On 21 east of U.S. 96, where the road splits, the Chamber of Commerce and Civic and TourismCenter sits in a beautiful log building right in the “Y”. The building is open nine to five week days. It is an excellent place to find out about everything San Augustine has to offer, learn where to get a good Chicken Fried Steak, and get some local input on the town’s attractions. Out back of the log building there’s a boardwalk and bridge crossing Ayish Bayou, ending at an old railway caboose donated by the Santa Fe Railroad. Close by are the steel tracks that played an important part in San Augustine history and commerce.
A couple blocks further east lies the town square with the county’s third courthouse, built in 1927 on the same square as the previous two. A bronze statue of J. Pinckney Henderson faces north in front of the courthouse overlooking Henderson Street. To his left, facing the street, stands a Historical Marker describing San Augustine history and the courthouse square. On around the corner is the old, imposing N.L.Tindall Building, jail and sheriff’s office where the famous-or infamous, depending on whom is asked – Sheriff Nathan Tindall ran the county for several decades after World War II.
After a trip around the courthouse square a traveler has to decide which street to head down next. Magnificent historic buildings are in almost every direction. A map and more information about each of them are available from the TourismCenter. Just off the square on Columbia is Stripling Drugs. Inside is the old town well, first dug by slaves in 1860, now opened up and restored. A saloon, a bottling plant, and a bank were located on the site before Stripling bought the building early in the 20th century and operated his drug store there. The county historical foundation bought the building in 2003 and operates a gift shop and visitor’s center inside.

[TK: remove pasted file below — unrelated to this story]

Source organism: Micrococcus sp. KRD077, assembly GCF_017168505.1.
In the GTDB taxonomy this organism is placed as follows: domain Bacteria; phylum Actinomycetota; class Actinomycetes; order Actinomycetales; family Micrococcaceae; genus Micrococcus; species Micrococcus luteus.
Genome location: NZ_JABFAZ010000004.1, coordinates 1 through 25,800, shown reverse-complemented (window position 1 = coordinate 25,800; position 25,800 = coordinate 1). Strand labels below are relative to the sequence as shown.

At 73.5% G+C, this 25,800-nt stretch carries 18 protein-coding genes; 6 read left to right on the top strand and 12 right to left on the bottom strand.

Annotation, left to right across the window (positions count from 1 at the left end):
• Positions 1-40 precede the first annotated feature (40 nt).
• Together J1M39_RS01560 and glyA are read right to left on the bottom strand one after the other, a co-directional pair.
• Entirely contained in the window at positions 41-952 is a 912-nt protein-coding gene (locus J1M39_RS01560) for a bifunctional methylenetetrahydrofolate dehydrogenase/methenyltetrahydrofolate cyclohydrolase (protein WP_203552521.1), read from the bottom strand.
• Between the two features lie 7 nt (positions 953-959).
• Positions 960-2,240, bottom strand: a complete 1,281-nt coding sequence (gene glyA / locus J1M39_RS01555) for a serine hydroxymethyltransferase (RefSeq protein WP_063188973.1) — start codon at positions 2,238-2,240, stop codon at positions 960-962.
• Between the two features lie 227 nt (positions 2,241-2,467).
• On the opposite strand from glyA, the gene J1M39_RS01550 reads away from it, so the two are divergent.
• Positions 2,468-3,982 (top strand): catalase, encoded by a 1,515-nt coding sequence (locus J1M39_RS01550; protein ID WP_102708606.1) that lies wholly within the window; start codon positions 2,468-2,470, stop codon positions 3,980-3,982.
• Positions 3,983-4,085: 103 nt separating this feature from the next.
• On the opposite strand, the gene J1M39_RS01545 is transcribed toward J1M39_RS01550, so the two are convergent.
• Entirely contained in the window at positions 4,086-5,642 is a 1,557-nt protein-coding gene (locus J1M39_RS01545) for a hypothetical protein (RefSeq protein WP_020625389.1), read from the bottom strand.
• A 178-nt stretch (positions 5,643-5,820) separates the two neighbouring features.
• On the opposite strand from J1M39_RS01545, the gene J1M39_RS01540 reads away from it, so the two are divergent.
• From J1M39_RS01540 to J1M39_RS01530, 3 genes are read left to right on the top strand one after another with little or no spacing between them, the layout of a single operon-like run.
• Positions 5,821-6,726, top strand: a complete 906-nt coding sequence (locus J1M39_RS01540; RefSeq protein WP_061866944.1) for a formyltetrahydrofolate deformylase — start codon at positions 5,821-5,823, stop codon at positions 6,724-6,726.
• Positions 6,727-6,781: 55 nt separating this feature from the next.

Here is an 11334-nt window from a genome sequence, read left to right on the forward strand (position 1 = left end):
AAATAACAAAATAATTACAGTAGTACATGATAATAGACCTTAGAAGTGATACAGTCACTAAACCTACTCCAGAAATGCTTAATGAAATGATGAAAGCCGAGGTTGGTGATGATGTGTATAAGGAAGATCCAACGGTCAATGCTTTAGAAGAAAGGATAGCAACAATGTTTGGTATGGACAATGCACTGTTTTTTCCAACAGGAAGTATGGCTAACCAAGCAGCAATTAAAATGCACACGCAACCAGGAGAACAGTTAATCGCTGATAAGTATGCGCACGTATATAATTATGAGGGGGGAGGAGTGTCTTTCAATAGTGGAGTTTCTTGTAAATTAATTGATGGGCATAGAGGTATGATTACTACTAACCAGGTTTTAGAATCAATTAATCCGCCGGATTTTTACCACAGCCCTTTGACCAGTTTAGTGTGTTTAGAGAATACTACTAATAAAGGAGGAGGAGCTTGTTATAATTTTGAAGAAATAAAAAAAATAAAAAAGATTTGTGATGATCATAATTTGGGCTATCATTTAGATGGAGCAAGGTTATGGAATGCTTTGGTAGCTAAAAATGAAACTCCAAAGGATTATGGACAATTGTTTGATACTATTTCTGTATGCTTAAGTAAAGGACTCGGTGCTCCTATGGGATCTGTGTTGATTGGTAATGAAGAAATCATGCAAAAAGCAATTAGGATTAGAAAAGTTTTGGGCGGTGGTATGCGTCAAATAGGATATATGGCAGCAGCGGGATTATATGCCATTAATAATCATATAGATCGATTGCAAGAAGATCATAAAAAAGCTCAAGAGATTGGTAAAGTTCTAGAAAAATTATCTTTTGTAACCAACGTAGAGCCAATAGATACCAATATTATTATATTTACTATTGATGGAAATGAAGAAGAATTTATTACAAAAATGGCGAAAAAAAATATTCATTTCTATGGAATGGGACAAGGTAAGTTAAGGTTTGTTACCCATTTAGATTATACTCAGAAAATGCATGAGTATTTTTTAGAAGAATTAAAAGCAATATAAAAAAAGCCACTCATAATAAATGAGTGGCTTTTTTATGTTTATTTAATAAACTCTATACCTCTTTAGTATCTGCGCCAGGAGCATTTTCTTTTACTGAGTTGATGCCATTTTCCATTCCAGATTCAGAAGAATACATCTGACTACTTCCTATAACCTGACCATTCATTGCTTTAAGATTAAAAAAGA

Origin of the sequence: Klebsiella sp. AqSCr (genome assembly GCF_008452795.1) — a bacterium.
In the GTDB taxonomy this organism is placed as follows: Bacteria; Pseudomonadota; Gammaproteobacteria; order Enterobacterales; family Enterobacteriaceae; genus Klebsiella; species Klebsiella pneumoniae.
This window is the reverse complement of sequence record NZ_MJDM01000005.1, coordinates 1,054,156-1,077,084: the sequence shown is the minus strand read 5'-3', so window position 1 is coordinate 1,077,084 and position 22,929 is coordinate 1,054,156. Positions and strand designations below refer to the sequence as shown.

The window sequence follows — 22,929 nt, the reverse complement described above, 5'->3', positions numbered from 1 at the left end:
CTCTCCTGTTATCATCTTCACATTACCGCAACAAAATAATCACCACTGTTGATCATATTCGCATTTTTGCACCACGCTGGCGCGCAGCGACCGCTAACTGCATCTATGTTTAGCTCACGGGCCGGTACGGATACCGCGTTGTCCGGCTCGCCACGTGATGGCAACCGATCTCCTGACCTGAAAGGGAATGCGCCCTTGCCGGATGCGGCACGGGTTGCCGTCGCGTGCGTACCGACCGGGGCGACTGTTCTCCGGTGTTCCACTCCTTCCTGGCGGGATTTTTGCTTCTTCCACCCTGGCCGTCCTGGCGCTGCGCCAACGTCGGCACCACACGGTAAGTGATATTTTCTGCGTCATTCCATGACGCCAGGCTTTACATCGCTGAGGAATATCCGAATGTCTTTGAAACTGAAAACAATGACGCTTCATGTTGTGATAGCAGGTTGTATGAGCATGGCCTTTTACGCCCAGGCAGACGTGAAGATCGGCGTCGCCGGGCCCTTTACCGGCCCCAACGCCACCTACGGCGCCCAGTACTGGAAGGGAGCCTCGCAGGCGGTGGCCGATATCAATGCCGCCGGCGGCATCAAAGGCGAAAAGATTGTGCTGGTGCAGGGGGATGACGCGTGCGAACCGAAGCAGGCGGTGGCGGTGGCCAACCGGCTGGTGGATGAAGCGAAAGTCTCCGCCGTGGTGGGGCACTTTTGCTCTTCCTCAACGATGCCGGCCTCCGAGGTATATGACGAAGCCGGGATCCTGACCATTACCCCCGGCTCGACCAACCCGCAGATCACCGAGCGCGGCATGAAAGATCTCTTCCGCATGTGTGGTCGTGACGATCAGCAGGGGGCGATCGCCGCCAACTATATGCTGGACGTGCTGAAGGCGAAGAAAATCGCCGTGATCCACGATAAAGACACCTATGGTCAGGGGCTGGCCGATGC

Two blocks east of the square and a block south on Congress is the Cullen House, built in 1839, restored in 1953, now serving as a community house and museum. The house was owned by Ezekiel Cullen, who sat as an Associate Justice on the Texas Supreme Court and served in the Texas Congress.
South on Broadway (State 147) from the square a mile or so, in the curve, visitors will find the Mission Dolores Visitor’s Center. There the story of Ayish Bayou is told alongside artifacts from the old Spanish mission. Not only is there an excellent museum and travel center, there’s also a well maintained RV Park. A beautiful vine-covered awning leads the way from the center parking lot to the museum and travel center building.
San Augustine is called the “Cradle of Texas.” It was the entry point for thousands who came from the , fought for Texas, and became the first citizens of the Republic and later the LoneStarState. Nowadays the streets where Sam Houston, David Crocket, Thomas J. Rusk, and many other prominent Texans once walked are quiet. San Augustine is no longer the gateway city to Texas. El Camino is traveled by farmers in pickups and log trucks rather than Spanish missionaries on carretas or Texian rebels on horseback. J. Pinckney Henderson’s statue looks quietly northward as he sits in front of the courthouse, no doubt pondering the history that has passed by.
San Augustine is an important stop on a historian’s trek through Texas. But there’s more to do around San Augustine than soak up the past. There’s two lakes nearby, LakeRayburn and Toledo Bend, where camping, swimming, fishing and other recreational facilities offer plenty of things for the kids. As mentioned, west of San Augustine is the town of Nacogdoches. An hour’s drive to the East is Natchitoches, Louisiana. The two cities share the same history as San Augustine and offer more opportunities for exploration and adventure. SabineNational Forest and AngelinaNational Forest, lands once stripped of old growth timber now carefully tended by the National Forest service, offer a renewable resource and more opportunities for outdoor recreation near San Augustine.
Anyone who has an RV should set up at the Mission Dolores park where rates are extremely reasonable. Otherwise there’s several motels, inns and a couple of Bed and Breakfast’s including The Columns B & B in a house built in 1902, once home to the Cartwright family whose roots in San Augustine predate the Texas revolution. Several other restaurants in town serve up traditional American food, Mexican food or classic Texas hamburgers.
San Augustine’s namesake, St. Augustine, said, “the world is a book, and those who do not travel read only one page.” The stories and experiences written on the page titled San Augustine, Texas are timeless, worthy of reading over and over again.